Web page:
The lack of data about rural prosecutorial bias is even more troubling given rural demographic trends. Population growth for non-White rural residents outpaces that for White residents. Romero notes several reasons for this shift. (P. 230.) In Maine, Whites are moving to urban areas and away from manual jobs such as agriculture and animal processing. Maine legislators have noticed this population drain and have passed tax credits and student loan reimbursements to incentivize new residents to move to the state. A sizable portion of these new Mainers are people of color, attracted by the prospects of employment and reduced land prices. Id. In a generation, the racial makeup of many rural places, both in Maine and nationwide, could be drastically different. Rural criminal justice systems may not be prepared to treat these new residents with cultural competency.
Perceiving rural America as a wholly White space exacerbates “otherness” towards rural communities of color, who are already disproportionately criminalized by the justice system. Perhaps due to small, often indeed homogenous, communities that rural life fosters coupled with many residents’ resistance to trends of inclusivity, rural life often exacerbates oppression felt by people of color. Though non-Whites make up 15% of the rural population, institutions and systems, including the criminal justice system, are rarely operated with access considerations to communities of color. (P. 232.) Consequently, many of these communities are understandably skeptical about the actual neutrality of the courts.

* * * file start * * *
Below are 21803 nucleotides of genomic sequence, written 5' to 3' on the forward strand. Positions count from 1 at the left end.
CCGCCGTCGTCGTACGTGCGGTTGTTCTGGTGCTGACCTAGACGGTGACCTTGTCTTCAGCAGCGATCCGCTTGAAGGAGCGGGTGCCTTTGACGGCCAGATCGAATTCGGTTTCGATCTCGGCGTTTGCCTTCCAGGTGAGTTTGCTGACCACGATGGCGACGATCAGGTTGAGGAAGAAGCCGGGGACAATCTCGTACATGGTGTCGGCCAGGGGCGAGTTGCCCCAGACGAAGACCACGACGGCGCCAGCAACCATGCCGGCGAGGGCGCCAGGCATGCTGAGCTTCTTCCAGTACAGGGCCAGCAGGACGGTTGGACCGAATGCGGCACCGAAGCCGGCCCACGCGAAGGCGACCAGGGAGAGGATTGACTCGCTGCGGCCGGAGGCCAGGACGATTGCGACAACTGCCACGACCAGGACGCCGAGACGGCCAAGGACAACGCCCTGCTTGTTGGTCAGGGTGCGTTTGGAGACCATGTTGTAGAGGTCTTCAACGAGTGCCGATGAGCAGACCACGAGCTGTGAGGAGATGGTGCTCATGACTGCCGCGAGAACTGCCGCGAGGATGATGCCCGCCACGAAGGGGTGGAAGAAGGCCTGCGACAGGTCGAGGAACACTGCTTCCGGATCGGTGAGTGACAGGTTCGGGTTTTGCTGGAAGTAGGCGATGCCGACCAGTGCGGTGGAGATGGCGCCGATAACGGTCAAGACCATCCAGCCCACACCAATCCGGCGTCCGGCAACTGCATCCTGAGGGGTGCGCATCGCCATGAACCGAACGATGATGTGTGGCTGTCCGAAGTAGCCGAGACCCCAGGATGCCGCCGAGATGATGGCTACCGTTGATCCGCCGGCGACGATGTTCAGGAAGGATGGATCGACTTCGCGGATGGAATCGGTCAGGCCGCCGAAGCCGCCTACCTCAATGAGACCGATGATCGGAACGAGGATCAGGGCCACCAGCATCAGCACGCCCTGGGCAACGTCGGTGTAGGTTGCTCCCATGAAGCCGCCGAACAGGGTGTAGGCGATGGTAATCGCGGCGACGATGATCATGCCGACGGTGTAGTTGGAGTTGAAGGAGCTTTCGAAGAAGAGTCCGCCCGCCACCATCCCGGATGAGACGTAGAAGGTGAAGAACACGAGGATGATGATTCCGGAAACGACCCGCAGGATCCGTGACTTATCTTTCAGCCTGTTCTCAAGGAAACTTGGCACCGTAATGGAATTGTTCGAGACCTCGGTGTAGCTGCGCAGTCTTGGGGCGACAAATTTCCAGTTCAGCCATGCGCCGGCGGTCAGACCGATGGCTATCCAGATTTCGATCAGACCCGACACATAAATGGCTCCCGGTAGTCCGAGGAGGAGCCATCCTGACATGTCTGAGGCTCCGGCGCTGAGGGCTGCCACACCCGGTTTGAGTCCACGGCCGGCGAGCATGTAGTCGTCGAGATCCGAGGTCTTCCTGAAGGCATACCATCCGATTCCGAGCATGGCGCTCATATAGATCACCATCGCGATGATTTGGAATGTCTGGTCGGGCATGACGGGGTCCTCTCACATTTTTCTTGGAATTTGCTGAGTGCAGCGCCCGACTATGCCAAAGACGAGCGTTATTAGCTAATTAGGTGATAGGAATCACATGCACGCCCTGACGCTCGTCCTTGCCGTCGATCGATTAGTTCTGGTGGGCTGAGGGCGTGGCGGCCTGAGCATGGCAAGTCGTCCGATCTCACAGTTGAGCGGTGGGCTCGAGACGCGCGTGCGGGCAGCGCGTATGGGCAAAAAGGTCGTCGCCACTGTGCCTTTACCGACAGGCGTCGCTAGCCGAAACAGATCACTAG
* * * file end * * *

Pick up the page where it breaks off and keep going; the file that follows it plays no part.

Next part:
Black Mainers are six times more likely to be incarcerated than Whites, and Maine’s Indigenous and Latino populations are also locked up at disproportionately higher rates. (P. 236.) These inequities are mirrored in the juvenile justice system, negatively influencing the future of many of the rural’s younger residents. Prosecutors have a high degree of discretion regarding what crimes they prosecute and to what degree of severity. The vast majority (95%) of elected prosecutors nationwide are White (P. 239), and conscious or unconscious biases towards people of color have inevitably shaped many prosecutorial decisions.
Many of the challenges faced by people of color who live in rural areas mirror those faced by people of color in urban spaces. However, without adequate data assessing racial disparities in rural criminal justice systems, these problems will remain largely unseen and untreated. Scholars of criminal justice reform should take note of Romero’s article and consider whether their research could also address access problems faced by rural residents of color. Uncovering the extent of bias in rural prosecutorial decisions is the first step in creating a more equitable justice system.
- Romero obtains her concept of a thicker access to justice from the UC Davis Law Professor Lisa Pruitt. See Lisa R. Pruitt & Bradley E. Showman, Law Stretched Thin: Access to Justice in Rural America, 59 S.D. L. Rev. 466, 497 (2014).